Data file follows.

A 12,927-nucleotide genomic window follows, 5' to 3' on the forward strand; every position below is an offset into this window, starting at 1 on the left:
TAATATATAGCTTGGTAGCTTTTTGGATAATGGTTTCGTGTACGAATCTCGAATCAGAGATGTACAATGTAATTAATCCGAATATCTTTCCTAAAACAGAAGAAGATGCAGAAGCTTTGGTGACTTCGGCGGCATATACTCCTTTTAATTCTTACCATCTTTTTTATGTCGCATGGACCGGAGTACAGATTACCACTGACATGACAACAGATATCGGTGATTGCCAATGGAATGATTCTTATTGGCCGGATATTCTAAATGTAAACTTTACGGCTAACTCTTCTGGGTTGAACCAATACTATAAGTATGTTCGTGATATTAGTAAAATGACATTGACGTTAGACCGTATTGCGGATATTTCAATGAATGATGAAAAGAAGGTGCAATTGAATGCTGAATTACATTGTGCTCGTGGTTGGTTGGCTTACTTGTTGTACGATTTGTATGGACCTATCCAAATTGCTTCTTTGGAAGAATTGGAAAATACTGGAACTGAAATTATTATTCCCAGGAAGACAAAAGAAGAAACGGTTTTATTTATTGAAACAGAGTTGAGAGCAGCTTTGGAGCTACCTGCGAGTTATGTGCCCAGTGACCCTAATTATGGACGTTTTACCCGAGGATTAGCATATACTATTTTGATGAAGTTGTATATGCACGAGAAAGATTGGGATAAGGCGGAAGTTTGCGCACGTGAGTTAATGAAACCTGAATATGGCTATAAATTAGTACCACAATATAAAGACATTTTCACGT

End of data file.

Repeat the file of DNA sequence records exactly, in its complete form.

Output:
A 12,927-nucleotide genomic window follows, 5' to 3' on the forward strand; every position below is an offset into this window, starting at 1 on the left:
TAATATATAGCTTGGTAGCTTTTTGGATAATGGTTTCGTGTACGAATCTCGAATCAGAGATGTACAATGTAATTAATCCGAATATCTTTCCTAAAACAGAAGAAGATGCAGAAGCTTTGGTGACTTCGGCGGCATATACTCCTTTTAATTCTTACCATCTTTTTTATGTCGCATGGACCGGAGTACAGATTACCACTGACATGACAACAGATATCGGTGATTGCCAATGGAATGATTCTTATTGGCCGGATATTCTAAATGTAAACTTTACGGCTAACTCTTCTGGGTTGAACCAATACTATAAGTATGTTCGTGATATTAGTAAAATGACATTGACGTTAGACCGTATTGCGGATATTTCAATGAATGATGAAAAGAAGGTGCAATTGAATGCTGAATTACATTGTGCTCGTGGTTGGTTGGCTTACTTGTTGTACGATTTGTATGGACCTATCCAAATTGCTTCTTTGGAAGAATTGGAAAATACTGGAACTGAAATTATTATTCCCAGGAAGACAAAAGAAGAAACGGTTTTATTTATTGAAACAGAGTTGAGAGCAGCTTTGGAGCTACCTGCGAGTTATGTGCCCAGTGACCCTAATTATGGACGTTTTACCCGAGGATTAGCATATACTATTTTGATGAAGTTGTATATGCACGAGAAAGATTGGGATAAGGCGGAAGTTTGCGCACGTGAGTTAATGAAACCTGAATATGGCTATAAATTAGTACCACAATATAAAGACATTTTCACGT